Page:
George Clooney's HBO series about L.A. acting culture is a mashup of fact and fiction.
Is the point of the film that a "comic" story and a "tragic" story are basically the same? Maybe so. Except that here, neither is comic (I didn't laugh once) or tragic--just tired and boring. The lines sound like nothing any human being would ever say, and the script feels like a first draft Allen knocked out in a couple of afternoons. In fact, all the lines sound like Allen himself, and the script is filled with the same justifications for bad behavior that have filled his recent films (e.g., "the most important thing to do is to enjoy life while you can").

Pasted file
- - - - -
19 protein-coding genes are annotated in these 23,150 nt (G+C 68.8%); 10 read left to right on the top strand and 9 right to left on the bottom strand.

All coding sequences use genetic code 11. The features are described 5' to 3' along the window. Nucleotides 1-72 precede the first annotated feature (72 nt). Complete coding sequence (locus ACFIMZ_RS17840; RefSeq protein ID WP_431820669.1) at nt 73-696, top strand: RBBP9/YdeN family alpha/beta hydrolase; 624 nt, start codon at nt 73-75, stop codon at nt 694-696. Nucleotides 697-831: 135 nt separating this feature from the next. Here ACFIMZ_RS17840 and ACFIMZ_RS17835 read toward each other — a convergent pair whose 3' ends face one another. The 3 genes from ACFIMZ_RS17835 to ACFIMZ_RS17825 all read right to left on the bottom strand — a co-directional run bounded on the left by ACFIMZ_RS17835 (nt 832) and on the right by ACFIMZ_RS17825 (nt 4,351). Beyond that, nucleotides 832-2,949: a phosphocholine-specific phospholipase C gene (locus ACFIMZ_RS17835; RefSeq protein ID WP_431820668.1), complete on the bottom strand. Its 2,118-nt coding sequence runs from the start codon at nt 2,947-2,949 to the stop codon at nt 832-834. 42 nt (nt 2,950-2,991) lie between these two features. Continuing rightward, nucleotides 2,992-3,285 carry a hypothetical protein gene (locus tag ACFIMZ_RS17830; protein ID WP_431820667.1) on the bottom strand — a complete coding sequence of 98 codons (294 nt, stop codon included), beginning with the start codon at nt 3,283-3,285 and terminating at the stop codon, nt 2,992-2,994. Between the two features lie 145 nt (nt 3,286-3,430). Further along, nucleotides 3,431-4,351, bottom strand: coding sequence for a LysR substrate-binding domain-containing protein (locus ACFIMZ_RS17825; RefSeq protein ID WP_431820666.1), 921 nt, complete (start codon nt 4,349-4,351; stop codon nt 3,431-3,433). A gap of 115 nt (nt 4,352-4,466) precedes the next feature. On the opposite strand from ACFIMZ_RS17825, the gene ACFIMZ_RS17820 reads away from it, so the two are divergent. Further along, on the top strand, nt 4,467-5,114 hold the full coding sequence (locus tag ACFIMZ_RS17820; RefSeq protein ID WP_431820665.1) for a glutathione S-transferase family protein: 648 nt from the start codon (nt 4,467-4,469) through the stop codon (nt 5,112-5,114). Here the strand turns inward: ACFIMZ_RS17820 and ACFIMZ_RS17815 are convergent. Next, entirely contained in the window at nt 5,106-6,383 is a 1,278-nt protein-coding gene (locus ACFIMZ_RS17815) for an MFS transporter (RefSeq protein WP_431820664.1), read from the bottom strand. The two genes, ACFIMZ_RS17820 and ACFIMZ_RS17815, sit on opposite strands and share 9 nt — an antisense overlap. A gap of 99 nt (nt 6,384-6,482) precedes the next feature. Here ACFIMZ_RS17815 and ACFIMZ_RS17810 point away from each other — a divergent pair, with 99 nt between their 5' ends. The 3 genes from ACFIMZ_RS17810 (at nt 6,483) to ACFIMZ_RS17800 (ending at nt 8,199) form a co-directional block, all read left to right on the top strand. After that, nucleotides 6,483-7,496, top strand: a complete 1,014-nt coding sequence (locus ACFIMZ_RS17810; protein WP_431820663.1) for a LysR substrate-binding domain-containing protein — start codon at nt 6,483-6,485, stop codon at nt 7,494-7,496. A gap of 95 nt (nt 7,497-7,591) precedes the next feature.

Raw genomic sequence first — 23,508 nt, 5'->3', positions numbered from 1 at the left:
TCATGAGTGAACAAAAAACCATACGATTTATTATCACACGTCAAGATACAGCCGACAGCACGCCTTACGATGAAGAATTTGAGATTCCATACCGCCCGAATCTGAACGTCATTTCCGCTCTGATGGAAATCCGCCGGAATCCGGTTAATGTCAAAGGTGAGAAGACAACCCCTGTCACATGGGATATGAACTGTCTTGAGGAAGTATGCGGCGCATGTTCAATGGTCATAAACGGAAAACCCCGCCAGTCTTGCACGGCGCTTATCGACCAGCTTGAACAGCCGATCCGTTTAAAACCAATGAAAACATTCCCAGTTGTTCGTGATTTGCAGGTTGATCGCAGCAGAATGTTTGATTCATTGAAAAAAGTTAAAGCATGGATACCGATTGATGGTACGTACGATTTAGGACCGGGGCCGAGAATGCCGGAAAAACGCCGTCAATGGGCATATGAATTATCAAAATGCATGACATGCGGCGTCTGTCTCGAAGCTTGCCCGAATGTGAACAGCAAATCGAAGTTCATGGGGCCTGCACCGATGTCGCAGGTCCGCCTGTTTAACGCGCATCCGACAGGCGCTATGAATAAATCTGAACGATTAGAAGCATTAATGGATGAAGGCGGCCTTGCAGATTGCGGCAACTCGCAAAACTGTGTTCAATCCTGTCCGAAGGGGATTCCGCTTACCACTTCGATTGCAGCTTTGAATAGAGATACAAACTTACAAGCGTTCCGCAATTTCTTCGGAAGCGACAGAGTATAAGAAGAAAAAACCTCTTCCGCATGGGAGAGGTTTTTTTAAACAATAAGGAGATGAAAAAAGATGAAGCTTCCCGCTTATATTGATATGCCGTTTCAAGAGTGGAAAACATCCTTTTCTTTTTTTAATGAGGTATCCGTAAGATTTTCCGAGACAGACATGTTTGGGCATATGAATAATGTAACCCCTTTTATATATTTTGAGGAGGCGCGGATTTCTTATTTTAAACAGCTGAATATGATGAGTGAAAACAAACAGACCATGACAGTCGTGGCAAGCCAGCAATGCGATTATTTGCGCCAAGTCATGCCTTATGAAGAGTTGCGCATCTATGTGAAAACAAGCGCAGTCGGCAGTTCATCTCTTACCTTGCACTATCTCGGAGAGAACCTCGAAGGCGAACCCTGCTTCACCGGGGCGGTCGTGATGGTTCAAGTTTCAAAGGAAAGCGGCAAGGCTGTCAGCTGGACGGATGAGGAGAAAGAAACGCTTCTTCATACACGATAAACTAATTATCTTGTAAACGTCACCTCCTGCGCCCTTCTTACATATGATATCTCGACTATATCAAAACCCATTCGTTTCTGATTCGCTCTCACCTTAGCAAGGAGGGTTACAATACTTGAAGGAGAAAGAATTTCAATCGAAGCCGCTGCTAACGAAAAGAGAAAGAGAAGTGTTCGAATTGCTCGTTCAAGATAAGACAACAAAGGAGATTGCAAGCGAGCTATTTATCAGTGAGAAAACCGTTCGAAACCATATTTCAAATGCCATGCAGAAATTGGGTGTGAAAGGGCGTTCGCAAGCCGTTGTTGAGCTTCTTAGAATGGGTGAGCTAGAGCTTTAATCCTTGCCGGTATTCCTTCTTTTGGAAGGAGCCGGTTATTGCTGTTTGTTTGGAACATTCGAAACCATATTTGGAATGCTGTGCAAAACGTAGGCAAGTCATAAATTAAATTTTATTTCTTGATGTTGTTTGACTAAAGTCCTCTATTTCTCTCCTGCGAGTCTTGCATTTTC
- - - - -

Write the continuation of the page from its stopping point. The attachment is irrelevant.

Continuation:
The actors are embarrassingly miscast and stilted, and it feels like no one even directed them. Chlo� Sevigny, a monotone zombie in the best of conditions, was inexplicably cast as a wealthy, spoiled shopaholic. Will Ferrell, in the unenviable "Woody Allen" lead role, struggles painfully to imitate the Woodman's inflections. Other good actors wander in and out, stranded and charmless.
Increasingly trapped inside his own aging head, Allen has only one way to go after this mess, and it seems like he's done it: His new movie Match Point is reportedly his best in 15 years. Fair enough--he's already won his own Can You Top This? to make his worst. F
You'll Like It If You Like: Cringing, hating Woody Allen, real estate porn.
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